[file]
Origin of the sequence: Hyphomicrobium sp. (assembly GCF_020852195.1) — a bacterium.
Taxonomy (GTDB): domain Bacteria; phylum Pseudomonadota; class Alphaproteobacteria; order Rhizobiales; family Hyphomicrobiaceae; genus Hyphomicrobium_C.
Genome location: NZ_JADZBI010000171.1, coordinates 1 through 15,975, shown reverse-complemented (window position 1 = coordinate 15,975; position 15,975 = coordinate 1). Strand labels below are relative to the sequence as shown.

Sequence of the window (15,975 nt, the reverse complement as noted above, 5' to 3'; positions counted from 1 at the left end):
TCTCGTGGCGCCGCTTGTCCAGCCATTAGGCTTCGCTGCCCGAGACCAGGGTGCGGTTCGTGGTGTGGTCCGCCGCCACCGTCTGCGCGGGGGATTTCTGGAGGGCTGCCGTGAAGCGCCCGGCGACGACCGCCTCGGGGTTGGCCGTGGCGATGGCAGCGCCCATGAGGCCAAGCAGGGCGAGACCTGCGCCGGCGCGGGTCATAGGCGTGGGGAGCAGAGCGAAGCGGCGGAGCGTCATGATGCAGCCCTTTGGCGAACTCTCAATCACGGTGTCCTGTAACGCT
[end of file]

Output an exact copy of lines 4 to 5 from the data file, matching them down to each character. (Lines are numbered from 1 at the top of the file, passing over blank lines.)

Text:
Sequence of the window (15,975 nt, the reverse complement as noted above, 5' to 3'; positions counted from 1 at the left end):
TCTCGTGGCGCCGCTTGTCCAGCCATTAGGCTTCGCTGCCCGAGACCAGGGTGCGGTTCGTGGTGTGGTCCGCCGCCACCGTCTGCGCGGGGGATTTCTGGAGGGCTGCCGTGAAGCGCCCGGCGACGACCGCCTCGGGGTTGGCCGTGGCGATGGCAGCGCCCATGAGGCCAAGCAGGGCGAGACCTGCGCCGGCGCGGGTCATAGGCGTGGGGAGCAGAGCGAAGCGGCGGAGCGTCATGATGCAGCCCTTTGGCGAACTCTCAATCACGGTGTCCTGTAACGCT